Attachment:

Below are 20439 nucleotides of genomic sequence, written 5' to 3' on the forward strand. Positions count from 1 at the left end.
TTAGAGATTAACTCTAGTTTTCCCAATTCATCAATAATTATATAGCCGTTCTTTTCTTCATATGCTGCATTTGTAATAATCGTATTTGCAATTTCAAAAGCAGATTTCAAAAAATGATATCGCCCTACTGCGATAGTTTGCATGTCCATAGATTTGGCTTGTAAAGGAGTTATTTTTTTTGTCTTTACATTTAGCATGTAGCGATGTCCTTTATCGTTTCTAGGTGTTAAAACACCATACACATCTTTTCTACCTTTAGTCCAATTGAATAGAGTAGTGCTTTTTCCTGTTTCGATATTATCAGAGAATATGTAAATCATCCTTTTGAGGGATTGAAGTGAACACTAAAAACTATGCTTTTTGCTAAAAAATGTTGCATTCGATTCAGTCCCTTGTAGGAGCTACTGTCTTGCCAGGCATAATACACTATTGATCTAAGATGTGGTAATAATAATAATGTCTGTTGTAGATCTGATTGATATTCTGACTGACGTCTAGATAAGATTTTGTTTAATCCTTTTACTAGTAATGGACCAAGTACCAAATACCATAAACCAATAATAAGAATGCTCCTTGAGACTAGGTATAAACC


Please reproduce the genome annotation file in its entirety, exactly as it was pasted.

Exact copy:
Below are 20439 nucleotides of genomic sequence, written 5' to 3' on the forward strand. Positions count from 1 at the left end.
TTAGAGATTAACTCTAGTTTTCCCAATTCATCAATAATTATATAGCCGTTCTTTTCTTCATATGCTGCATTTGTAATAATCGTATTTGCAATTTCAAAAGCAGATTTCAAAAAATGATATCGCCCTACTGCGATAGTTTGCATGTCCATAGATTTGGCTTGTAAAGGAGTTATTTTTTTTGTCTTTACATTTAGCATGTAGCGATGTCCTTTATCGTTTCTAGGTGTTAAAACACCATACACATCTTTTCTACCTTTAGTCCAATTGAATAGAGTAGTGCTTTTTCCTGTTTCGATATTATCAGAGAATATGTAAATCATCCTTTTGAGGGATTGAAGTGAACACTAAAAACTATGCTTTTTGCTAAAAAATGTTGCATTCGATTCAGTCCCTTGTAGGAGCTACTGTCTTGCCAGGCATAATACACTATTGATCTAAGATGTGGTAATAATAATAATGTCTGTTGTAGATCTGATTGATATTCTGACTGACGTCTAGATAAGATTTTGTTTAATCCTTTTACTAGTAATGGACCAAGTACCAAATACCATAAACCAATAATAAGAATGCTCCTTGAGACTAGGTATAAACC